By Roselyn Sands, Ernst & Young Société d'Avocats
The French government is currently reviewing a draft bill that will have important consequences for numerous aspects of labor and employment law in France. The draft bill for “new freedoms and safeguards for companies and workers”, which contains over 50 articles on dozens of different subjects, still has to follow the usual French legislative process.
Hardly had the draft bill been published than it raised comments from the ranks of politicians of all sides, labor and employer unions and legal professionals alike. The draft will be the subject of vivid debates before the French legislature which are likely to be lengthy and agitated. As a matter of reference, the bill for economic growth (the “Macron” law) which also brought modifications to sensible areas of French labor and employment law, such as economic redundancies, was discussed for over 200 hours.
In the preamble, the draft bill (the “El Khomri” bill based on the name of the Minister for Labor who submitted it) states that its purpose is to follow through with the spirit of the reforms that have been implemented by the French government over the past 4 years in matters relating to labor and employment law. The preamble also insists on the fact that its goal is to strengthen the power of collective bargaining.
Measures to define the general principles of French employment law
Article 1 of the draft bill provides that a preamble will be introduced in the French Labor Code which will contain the 61 basic principles of employment law in France. These basic principles provide guidance on a variety of subjects, such as the rights and freedoms of employees, remuneration, working time and paid holidays.
The 61 basic principles will not supersede any of the articles contained in the French Labor Code, but will act as guides for those who must interpret the rules provided by the French Labor Code. For instance, article 38 of the preamble simply states that “all employees are entitled, each year, to paid holidays with a minimum set by law”; thus, the purpose of the article is to state that paid holidays are a basic employee right, without establishing what amount should be guaranteed and thus leaving future governments, or even perhaps the employer, to determine what amount should be given.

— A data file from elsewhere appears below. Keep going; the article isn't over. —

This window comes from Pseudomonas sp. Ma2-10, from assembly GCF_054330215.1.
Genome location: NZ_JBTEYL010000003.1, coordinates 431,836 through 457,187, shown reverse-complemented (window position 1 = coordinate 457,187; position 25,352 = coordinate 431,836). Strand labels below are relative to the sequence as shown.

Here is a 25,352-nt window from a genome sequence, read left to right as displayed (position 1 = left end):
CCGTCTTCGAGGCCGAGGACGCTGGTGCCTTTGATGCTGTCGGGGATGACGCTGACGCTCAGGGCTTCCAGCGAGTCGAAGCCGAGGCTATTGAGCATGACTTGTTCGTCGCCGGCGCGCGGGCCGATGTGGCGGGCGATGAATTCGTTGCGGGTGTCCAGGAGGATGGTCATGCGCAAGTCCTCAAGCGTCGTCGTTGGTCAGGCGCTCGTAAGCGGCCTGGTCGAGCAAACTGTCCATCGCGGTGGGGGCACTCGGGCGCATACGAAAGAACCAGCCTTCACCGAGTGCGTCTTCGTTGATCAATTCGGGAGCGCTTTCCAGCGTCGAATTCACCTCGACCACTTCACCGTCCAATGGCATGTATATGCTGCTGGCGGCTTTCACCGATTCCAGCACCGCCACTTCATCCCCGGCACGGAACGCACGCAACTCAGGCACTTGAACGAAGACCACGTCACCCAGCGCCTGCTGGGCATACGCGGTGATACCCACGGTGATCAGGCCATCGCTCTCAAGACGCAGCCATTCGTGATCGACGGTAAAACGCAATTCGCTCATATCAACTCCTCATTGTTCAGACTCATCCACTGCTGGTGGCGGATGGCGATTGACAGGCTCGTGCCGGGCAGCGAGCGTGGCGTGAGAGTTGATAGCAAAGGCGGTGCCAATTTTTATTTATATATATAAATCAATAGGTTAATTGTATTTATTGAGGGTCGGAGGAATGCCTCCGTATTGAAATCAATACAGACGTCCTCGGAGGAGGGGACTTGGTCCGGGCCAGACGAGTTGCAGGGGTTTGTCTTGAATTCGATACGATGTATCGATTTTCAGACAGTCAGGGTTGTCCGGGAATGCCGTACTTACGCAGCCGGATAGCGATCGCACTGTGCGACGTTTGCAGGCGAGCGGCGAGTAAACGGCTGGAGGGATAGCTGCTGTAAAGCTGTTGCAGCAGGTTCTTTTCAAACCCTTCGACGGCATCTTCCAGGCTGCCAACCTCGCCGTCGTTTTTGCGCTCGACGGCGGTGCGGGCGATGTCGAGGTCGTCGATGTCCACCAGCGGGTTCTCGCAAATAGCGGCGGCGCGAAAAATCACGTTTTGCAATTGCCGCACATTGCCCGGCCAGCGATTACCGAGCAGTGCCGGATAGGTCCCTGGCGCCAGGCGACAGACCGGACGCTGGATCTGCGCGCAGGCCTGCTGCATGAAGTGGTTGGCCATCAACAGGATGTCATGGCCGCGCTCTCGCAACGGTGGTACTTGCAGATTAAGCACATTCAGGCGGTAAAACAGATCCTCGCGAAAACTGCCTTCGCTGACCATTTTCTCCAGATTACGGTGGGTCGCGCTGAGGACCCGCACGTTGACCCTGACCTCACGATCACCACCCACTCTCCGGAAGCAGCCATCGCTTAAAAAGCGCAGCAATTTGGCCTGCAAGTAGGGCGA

Measures to strengthen collective bargaining
Regarding collective bargaining, the draft bill’s preamble notes that France is “a country where relations between employees, their representatives and their employer are still often marked by distrust, which causes prejudice to its image with regards to foreign stakeholders”.
In order to remedy this issue, the draft bill provides for new rules regarding company-wide collective bargaining agreements (CBA). Such agreements can now be passed by means of employee referendum, whereas previously only unions were entitled to negotiate these agreements.
In addition, majority unions, who have obtained more than 50% of votes during the previous Works Council elections, no longer have the right to veto negotiations on a company-wide CBA. The draft bill provides that, on the contrary, unions who obtained at least 30% of votes during the previous Works Council elections can request that a referendum be held if the majority unions refuse to sign a company-wide CBA.
In addition, all collectively bargained company-wide CBAs, unless stated otherwise in the agreement, will be for a duration of 5 years, and will be published on an online database, unless they contain information prejudicial to the employer.
Measures to increase flexibility for employers and security for employees: working time